Sunday, November 24, 2013

Review of "In the Forests of the Night" by Vanessa de Sade, illustrated by Vanity Chase

In the Forests of the Night

What a pleasant surprise—and what utter lubricious delight! Vanessa de Sade’s collection of seven short erotic wonder tales is a feast for the senses and the intellect. And Vanity Chase’s beautiful, luxuriously frank storybook-style illustrations make for a scrumptious dessert, indeed. Offering more than mere spiced up retellings of popular fairy tales, de Sade draws broad inspiration from stories that have become part of our collective subconscious, borrowing imagery and atmosphere as suits her diverse and very-contemporary mise-en-scènes. She effectively reconnects these narratives with their long-dormant sensuality, cutting away the centuries-old briar hedges of reticence, sanitized puritan disapprobation, PC pap, and Bowdlerized bunkum.

But we’re not talking artsy-fartsy bijou or nerdishly twee literary autoeroticism here. To be sure, In the Forests of the Night is intelligently written, but always accessibly sexy, too; scintillating as the hottest foreplay, satisfying as a serial orgasm, memorable as the first time a lover made you faint in bed. I like the fact that de Sade’s characters aren’t all necessarily physically perfect (Rapunzel), or perfectly predictably endowed (Cinderella Story). I enjoy the way she blurs the lines of the hetero- and homoerotic, reveling in voyeurism and the vicarious thrill of pansexual abandon (In the Forest of the Night, Thumbelina). I relish the style with which she elucidates horror, obsession, and madness (Bluebeard’s Tower, Thumbelina). 

Language can be deceptively simple here, but this serves to draw us all the more deeply into the world of de Sade’s characters. She employs the familiar narrative forms of bedtime stories and the kind of literary fairy tales that are, alas, no longer in vogue. Essential backstory is frontloaded as opposed to being “marbled” through the text, where, once gotten past, action—and particularly erotic action—is everything. The imagery is rich, sometimes extravagantly so, yet always archly apt, as in this passage from Handsome and Gertrude, the fourth tale in the collection:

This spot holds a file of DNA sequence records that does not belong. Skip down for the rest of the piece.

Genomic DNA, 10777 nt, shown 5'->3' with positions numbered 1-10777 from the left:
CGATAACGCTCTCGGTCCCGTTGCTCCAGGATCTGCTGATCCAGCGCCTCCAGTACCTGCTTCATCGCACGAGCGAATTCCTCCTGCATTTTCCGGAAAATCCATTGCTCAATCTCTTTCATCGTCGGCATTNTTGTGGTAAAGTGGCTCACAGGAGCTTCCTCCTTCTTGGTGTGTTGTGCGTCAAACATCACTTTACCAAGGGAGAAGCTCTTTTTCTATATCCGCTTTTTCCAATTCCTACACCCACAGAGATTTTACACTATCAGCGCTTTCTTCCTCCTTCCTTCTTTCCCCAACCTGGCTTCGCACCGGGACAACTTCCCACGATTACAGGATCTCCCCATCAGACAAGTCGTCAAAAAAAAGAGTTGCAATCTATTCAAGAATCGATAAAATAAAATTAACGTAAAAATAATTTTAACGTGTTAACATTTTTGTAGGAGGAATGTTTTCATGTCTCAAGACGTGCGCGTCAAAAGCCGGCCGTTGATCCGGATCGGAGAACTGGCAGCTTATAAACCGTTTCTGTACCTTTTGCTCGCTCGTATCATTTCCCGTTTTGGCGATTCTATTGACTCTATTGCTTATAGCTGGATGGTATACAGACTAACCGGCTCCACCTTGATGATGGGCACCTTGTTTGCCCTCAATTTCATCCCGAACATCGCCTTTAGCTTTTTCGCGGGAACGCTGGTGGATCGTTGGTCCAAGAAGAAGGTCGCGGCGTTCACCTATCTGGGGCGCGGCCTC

She could hear them all whispering in their plush and cosy little apartments, tiny rodent-like voices scratch-scratching away like sunbed-tanned mice as they watched her approach the private elevator that led to the penthouse, their curious eyeballs glued to their shiny brass peepholes as she walked boldly past exuding a confidence that she certainly didn’t feel.

The lush, clear-lined illustrations by Vanity Chase add to the delightfully vibrant atmosphere so expertly evoked in de Sade’s writing. The artist’s sometimes Art-Nouveau-ishly eleborate arabesques effectively prove Joyce Whalley’s assertion that "a good illustrated book is one where the pictures enhance or add depth to the text."  See, in particular, the plate accompanying Beauty and Her Beast, the marvelous nudes in Cinderella Story and In the Forests of the Night, and the fascinating, eerily sexy, unforgettably fantastical image that enhances the already mind-blowing storyline of Thumbelina (I think, my favorite of the lot).  

Enthusiastically recommended!

[The publisher, Sweetmeats Press, informs me that the only way to guarantee getting the illustrations is to purchase the print version of the book.]

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